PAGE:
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Bird and mammal life recorded during the Antarctic drift of SY Aurora, 1915–16

Published online by Cambridge University Press:  27 October 2009

P. D. Shaughnessy
CSIRO Division of Wildlife and Ecology, PO Box 84, Lyneham, 2602 Australia


After landing the Ross Sea shore party of Shackleton's Imperial Trans-Antarctic Expedition at Cape Evans, McMurdo Sound, SY Aurora drifted for 313 days between May 1915 and March 1916 in the pack iceof the Ross Sea and Southern Ocean. During the drift A. H. Ninnis maintained observations of the fauna. He was out hunting on the pack ice on at least 86 days to augment the ship's slender provisions, taking 289 penguins, 10 other sea birds and 20 seals. He sighted whales on at least 15 days, including killer whales in July and August and four large whales, possibly blue whales, in November. He also noted birds returning south for the breeding season in spring, progress of moult in emperor penguins, pupping of crabeater and leopard seals, and food items of several seals and seabirds. Most of his report is presented here, edited to improve its readability and remove abbreviations; the text is preceded by a brief summary of the fauna seen and followed by footnotes on some of his observations.

Copyright © Cambridge University Press 1990

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1. Co-ordinated hunting of crabeater seals by killer whales has been described by Smith and others (1981). Leopard seals may be more important predators of crabeater seals than are killer whales (Siniff and Bengtson 1977).

2. Migration of crabeaters southward in spring and northward in autumn was recorded during the Belgica and Endurance drifts (Laws 1984:633). Ninnis later (22 January) repeats that he saw no evidence of seal migration.

3. This accords with dates for the return to breeding colonies (September–October) given by Harrison (1983).

4. Seals were driven presumably to avoid carryingcarcases. Breeding crabeaters occur in family groups of male and female with one pup. ØOritsland (1970) recorded pairs from 10 September, a few days earlier than Ninnis.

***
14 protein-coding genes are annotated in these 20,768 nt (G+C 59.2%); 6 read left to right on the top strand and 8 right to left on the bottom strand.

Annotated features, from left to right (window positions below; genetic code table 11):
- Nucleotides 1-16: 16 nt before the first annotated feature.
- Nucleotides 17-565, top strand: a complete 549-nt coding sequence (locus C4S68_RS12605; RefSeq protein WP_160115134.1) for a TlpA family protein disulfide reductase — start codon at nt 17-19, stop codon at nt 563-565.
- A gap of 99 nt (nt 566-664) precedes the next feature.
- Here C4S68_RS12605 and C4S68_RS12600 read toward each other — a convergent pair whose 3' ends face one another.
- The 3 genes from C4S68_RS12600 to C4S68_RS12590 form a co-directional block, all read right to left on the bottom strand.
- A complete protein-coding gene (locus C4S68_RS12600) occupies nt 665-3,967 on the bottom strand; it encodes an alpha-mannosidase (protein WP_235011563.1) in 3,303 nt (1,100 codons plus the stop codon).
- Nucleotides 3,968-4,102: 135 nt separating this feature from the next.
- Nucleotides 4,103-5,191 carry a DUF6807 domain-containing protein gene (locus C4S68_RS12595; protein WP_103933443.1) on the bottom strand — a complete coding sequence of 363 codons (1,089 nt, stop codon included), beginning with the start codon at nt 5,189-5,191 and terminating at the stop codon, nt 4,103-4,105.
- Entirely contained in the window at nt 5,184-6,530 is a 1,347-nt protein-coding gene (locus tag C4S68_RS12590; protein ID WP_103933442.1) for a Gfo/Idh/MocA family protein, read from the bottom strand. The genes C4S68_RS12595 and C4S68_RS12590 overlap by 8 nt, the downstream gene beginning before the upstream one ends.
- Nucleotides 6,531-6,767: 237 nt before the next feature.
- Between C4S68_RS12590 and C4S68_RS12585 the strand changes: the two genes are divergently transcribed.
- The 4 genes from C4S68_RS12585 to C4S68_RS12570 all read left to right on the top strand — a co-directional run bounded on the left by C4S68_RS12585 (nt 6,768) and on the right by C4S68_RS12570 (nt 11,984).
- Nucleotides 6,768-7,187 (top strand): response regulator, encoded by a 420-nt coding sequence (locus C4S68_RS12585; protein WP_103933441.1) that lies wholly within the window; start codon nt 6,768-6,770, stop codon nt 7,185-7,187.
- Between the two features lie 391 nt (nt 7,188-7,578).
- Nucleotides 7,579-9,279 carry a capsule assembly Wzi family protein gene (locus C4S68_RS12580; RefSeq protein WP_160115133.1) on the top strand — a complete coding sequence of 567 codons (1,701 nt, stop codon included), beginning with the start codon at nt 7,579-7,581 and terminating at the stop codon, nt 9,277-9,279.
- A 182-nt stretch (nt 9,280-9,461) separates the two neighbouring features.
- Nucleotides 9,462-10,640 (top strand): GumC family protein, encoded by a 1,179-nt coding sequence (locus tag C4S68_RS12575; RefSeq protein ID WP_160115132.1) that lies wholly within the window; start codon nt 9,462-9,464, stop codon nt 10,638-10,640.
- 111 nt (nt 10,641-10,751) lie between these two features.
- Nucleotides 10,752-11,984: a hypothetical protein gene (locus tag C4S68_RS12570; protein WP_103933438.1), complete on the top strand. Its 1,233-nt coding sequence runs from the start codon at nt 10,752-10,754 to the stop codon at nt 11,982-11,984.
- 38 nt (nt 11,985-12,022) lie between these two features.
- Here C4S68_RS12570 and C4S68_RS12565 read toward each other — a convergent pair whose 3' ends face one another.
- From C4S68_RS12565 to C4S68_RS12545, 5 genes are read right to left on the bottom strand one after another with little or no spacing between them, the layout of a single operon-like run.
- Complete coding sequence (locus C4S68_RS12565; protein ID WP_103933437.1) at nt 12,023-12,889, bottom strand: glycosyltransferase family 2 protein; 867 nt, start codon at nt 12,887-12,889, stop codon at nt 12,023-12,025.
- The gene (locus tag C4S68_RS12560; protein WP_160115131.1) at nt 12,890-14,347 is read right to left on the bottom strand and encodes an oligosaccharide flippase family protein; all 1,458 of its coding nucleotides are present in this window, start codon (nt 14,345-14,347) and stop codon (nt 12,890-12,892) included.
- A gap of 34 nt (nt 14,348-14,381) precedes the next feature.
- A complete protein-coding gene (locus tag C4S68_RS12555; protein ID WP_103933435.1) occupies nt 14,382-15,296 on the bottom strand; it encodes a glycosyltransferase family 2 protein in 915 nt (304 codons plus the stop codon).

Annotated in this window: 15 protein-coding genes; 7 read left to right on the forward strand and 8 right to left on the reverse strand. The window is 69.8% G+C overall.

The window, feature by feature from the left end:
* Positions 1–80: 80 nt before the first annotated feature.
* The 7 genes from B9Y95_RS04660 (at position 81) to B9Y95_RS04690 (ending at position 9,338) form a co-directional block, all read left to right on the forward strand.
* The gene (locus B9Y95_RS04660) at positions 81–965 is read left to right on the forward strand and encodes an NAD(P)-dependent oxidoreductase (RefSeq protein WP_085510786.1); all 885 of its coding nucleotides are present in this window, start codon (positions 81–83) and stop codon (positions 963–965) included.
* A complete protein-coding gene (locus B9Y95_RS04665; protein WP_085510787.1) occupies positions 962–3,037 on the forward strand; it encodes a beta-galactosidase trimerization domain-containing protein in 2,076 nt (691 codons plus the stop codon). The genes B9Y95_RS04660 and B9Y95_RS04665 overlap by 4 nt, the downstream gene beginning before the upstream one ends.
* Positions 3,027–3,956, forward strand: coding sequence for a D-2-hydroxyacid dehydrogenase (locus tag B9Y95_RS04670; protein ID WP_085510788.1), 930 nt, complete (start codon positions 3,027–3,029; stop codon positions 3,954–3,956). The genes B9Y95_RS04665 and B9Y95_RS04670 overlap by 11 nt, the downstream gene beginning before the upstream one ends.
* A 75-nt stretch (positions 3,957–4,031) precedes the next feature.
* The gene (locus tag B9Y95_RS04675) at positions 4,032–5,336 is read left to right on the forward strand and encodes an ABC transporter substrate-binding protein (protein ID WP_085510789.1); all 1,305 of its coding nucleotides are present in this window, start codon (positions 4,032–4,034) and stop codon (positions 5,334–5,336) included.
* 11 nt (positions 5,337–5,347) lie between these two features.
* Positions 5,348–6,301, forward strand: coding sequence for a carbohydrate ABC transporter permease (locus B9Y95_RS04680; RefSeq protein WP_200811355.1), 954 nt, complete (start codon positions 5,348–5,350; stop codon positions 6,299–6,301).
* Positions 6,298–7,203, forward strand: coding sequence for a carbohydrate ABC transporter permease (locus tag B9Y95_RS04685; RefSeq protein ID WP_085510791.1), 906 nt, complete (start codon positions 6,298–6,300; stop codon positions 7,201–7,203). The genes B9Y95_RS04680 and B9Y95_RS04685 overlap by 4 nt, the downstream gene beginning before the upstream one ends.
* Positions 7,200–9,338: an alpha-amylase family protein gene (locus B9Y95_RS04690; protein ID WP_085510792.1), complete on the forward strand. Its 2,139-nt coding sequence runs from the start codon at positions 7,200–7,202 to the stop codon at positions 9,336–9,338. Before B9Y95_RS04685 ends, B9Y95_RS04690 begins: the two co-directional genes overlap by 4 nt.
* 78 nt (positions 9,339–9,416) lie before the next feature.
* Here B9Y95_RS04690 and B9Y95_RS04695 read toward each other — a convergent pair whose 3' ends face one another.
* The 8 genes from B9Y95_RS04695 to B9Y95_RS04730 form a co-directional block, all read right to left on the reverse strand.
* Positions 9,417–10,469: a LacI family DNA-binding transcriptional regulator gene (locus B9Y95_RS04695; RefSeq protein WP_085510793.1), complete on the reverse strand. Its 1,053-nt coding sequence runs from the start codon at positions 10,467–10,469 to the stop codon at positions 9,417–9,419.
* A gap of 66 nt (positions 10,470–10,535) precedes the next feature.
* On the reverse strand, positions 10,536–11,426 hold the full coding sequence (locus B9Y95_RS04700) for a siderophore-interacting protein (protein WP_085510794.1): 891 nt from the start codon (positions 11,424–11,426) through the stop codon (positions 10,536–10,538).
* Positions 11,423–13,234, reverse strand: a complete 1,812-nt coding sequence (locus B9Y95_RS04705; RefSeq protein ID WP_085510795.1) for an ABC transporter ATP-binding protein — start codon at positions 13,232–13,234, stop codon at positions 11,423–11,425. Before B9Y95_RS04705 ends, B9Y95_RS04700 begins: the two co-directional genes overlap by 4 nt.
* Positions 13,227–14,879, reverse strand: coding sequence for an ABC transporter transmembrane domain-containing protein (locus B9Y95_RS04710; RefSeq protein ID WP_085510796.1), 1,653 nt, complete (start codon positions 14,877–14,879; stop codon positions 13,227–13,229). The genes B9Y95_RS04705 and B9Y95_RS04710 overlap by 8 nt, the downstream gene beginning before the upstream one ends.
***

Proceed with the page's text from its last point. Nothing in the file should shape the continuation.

5. 23 October is within the pupping season for crabeater seals reported from Antarctic Peninsula and Enderby Land (Siniff and others 1979; Shaughnessy and Kerry 1989). At 64 lb (29 kg), the pup would have been no more than a few days old; they are bom at 20 kg and increase at 4.2 kg per day (Laws 1979, Shaughnessy and Kerry 1989).

6. Food of emperor penguins consists mostly of fish, with some squid and crustaceans. (Gales and others1990).

7. The southern giant petrel has a white phase in which the white plumage includes a few dark feathers. White phase birds are always white, irrespective of age. Thus Ninnis's white birds need not have been young. There is no earlier reference to a white skua in the report.

8. 2 November is within the pupping season reported for leopard seals in the Antarctic Peninsula region (Laws 1984: 640). Newborn leopard seal pups are estimated to weigh 35 kg (77 lb) (Hofman 1979).

9. No breeding rookeries of Addlies on ice are known.

10. Not southern right whales Balaena australis, which have no dorsal fin: more probably a large species of Balaenoptera, eg blue whale B. musculus, which enters pack ice (G. J. B. Ross, personal communication).

11. Wild (1923) described a similar fight in the February. Since leopard seals are likely to mate in late December (Siniff and others 1980), this observation seems early for courtship behaviour, and Wild's seems late.

12. Falla (1937: 25) accepted this as a record of a Cape petrel. The nearest colonies of both Cape petrels and Antarctic petrels are near Commonwealth Bay and at the Balleny Islands (Watson and others 1971).

13. Aggressive interactions between adult male and female crabeater seals have been reported in family groups while the newborn pup is still suckling and presumably before mating (Siniff and others 1979; Shaughnessy and Kerry 1989). Ninnis's observation of aggression seems late to be associated with breeding.

14. Emperor penguins breed on fast ice: no rookeries are known on drifting pack ice. Falla (1937: 38) thought it possible that this patch had broken out from a rookery, though it was more likely to mark a moulting area. Shackleton (1919: 326) noted that Ninnis had ‘discovered’ an emperor penguin rookery on the pack ice.

15. 26 November is within the pupping season reported for leopard seals in Antarctic Peninsula region (Laws 1984: 640).